The Feynman diagram for the decay $\phi \to K^+K^-$ usually depicts two gluons. (This can be seen e.g. on Wikipedia).
Why do we need two gluons, instead of just one?
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When one draws Feynman diagrams, one has to use correctly all the conservation laws. In the decay diagrams you show they are there: energy, momentum, strangeness, charge, they are all conserved by the input and output particles.
In this imagined by you case
the up- antiup pair appear out of nothing, i.e. there is no energy and momentum conservation in their creation. It will become an allowed diagram if the gluon exchanges a gluon with the pair, one of the large number of exchanges allowed by the strong interactions ( as discussed in the comments that disappeared).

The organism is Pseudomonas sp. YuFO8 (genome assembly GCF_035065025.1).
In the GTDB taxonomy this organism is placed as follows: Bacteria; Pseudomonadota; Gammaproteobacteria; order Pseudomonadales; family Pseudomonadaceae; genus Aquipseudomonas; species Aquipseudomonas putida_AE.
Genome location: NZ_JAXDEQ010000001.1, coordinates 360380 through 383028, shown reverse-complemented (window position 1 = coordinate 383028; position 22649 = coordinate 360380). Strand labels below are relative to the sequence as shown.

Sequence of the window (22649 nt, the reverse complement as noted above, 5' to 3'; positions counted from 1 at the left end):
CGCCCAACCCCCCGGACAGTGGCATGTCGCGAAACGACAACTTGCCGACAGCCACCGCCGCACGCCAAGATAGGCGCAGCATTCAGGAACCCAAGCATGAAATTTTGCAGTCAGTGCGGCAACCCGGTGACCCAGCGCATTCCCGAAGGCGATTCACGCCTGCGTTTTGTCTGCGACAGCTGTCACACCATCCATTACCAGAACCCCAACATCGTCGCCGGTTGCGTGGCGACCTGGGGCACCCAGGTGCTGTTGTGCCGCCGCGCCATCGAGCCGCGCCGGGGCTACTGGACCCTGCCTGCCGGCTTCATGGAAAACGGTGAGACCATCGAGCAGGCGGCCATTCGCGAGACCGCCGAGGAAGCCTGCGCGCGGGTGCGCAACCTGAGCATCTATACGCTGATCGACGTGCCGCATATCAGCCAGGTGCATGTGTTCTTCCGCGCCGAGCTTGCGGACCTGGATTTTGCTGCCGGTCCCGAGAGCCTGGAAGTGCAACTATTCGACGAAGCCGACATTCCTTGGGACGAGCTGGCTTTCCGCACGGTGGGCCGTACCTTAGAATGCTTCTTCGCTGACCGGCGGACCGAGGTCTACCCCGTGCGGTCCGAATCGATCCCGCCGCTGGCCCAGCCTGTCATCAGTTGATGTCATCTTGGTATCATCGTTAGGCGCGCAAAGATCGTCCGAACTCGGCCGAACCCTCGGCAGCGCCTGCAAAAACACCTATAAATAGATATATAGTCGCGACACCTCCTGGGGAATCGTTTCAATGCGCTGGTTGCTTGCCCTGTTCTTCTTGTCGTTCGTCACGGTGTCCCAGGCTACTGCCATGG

If you are thinking of the figure in your question, (which is missing the antiparticle signs) to eliminate one of the gluons and take (for example) the anti-up to match with the s quark , it is again energy/momentum but in terms of probabilities, the unti-up would have to have the correct energy momentum vector to match the mass of the $K^-$ with the s quark, very improbable.